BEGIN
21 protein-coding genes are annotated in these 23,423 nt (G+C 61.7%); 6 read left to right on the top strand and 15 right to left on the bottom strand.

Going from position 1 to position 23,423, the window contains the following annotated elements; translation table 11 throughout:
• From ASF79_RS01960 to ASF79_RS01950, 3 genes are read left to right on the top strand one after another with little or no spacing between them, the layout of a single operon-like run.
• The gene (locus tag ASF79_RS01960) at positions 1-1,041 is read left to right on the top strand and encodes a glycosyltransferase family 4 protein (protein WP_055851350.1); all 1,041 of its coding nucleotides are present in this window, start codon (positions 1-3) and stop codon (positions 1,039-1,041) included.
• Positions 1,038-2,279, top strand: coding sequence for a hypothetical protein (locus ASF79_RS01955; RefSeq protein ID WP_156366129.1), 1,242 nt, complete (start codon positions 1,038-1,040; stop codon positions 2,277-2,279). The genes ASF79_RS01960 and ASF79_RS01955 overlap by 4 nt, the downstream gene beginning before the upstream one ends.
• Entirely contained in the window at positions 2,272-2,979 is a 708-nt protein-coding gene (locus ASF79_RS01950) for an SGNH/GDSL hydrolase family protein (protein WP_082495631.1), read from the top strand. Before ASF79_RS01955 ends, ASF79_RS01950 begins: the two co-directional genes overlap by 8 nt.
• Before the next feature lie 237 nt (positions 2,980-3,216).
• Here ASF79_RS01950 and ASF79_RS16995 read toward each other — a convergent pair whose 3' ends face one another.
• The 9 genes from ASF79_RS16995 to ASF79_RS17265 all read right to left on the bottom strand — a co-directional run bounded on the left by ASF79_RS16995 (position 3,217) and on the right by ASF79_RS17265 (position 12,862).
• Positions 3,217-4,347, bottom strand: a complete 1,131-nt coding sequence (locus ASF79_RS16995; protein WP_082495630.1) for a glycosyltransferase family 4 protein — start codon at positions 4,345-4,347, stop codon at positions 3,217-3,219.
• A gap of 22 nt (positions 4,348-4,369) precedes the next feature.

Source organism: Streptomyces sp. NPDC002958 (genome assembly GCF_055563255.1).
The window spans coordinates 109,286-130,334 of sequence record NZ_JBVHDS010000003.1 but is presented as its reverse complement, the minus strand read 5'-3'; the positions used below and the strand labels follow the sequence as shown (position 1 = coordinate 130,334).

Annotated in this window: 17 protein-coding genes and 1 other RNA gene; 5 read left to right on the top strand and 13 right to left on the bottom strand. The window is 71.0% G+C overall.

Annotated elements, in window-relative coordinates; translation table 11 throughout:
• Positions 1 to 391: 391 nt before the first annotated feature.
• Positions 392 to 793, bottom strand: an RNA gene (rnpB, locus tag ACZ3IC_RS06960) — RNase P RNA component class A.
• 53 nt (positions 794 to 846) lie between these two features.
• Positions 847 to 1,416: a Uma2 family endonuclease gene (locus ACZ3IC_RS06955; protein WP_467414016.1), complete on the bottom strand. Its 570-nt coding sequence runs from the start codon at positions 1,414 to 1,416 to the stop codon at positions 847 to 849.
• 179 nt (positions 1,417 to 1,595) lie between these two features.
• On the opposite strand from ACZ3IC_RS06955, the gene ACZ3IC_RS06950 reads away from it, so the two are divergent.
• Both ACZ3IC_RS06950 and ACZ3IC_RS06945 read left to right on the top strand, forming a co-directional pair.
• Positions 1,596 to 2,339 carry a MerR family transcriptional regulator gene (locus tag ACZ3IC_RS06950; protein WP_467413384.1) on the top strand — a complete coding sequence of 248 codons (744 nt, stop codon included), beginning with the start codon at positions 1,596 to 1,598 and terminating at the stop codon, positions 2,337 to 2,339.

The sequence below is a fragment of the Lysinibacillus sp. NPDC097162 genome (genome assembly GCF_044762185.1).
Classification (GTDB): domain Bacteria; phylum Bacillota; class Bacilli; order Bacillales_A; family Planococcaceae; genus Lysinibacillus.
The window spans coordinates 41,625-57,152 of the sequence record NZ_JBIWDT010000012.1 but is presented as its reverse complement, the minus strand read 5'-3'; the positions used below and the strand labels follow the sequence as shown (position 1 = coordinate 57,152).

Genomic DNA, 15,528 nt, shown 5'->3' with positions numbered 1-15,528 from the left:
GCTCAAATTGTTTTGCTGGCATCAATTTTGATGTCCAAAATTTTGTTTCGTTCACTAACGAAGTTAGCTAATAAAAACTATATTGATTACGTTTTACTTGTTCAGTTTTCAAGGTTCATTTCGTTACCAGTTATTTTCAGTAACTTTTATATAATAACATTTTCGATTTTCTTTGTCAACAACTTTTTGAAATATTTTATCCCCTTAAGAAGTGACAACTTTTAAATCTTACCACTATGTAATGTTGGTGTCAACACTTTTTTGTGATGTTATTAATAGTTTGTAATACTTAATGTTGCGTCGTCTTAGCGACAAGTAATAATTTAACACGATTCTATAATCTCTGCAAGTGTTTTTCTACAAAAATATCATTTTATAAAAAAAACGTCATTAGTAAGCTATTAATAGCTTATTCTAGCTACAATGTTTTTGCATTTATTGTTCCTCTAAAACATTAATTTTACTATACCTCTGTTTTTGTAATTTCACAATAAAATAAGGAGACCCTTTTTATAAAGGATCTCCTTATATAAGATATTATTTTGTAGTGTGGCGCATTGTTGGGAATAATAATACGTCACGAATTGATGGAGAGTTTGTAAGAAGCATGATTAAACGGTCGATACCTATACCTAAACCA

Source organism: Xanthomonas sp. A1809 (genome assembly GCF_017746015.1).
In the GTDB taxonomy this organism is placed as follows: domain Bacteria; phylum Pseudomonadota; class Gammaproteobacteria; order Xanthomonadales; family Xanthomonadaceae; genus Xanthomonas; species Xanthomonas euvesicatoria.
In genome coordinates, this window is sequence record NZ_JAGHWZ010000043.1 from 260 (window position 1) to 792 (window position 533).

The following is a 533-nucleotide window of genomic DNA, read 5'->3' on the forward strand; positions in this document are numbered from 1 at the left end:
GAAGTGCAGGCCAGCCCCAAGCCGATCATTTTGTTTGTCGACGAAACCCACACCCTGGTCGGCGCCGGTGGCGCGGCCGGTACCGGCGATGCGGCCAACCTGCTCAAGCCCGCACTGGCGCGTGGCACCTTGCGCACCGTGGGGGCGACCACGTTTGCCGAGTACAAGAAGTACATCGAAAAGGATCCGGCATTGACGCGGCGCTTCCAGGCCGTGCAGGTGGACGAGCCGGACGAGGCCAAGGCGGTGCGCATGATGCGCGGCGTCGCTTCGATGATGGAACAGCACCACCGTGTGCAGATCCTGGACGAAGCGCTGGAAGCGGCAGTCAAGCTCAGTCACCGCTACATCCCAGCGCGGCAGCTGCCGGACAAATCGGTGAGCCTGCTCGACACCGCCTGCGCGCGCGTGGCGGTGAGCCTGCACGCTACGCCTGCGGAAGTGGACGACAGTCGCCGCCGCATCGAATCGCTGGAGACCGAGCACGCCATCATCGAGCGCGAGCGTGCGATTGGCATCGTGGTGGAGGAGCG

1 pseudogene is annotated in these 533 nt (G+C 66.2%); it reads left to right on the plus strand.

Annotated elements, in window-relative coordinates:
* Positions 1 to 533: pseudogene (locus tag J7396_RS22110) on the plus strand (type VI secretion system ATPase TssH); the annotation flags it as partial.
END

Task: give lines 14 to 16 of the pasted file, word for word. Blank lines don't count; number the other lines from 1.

Annotated in this window: 17 protein-coding genes and 1 other RNA gene; 5 read left to right on the top strand and 13 right to left on the bottom strand. The window is 71.0% G+C overall.

Annotated elements, in window-relative coordinates; translation table 11 throughout:
• Positions 1 to 391: 391 nt before the first annotated feature.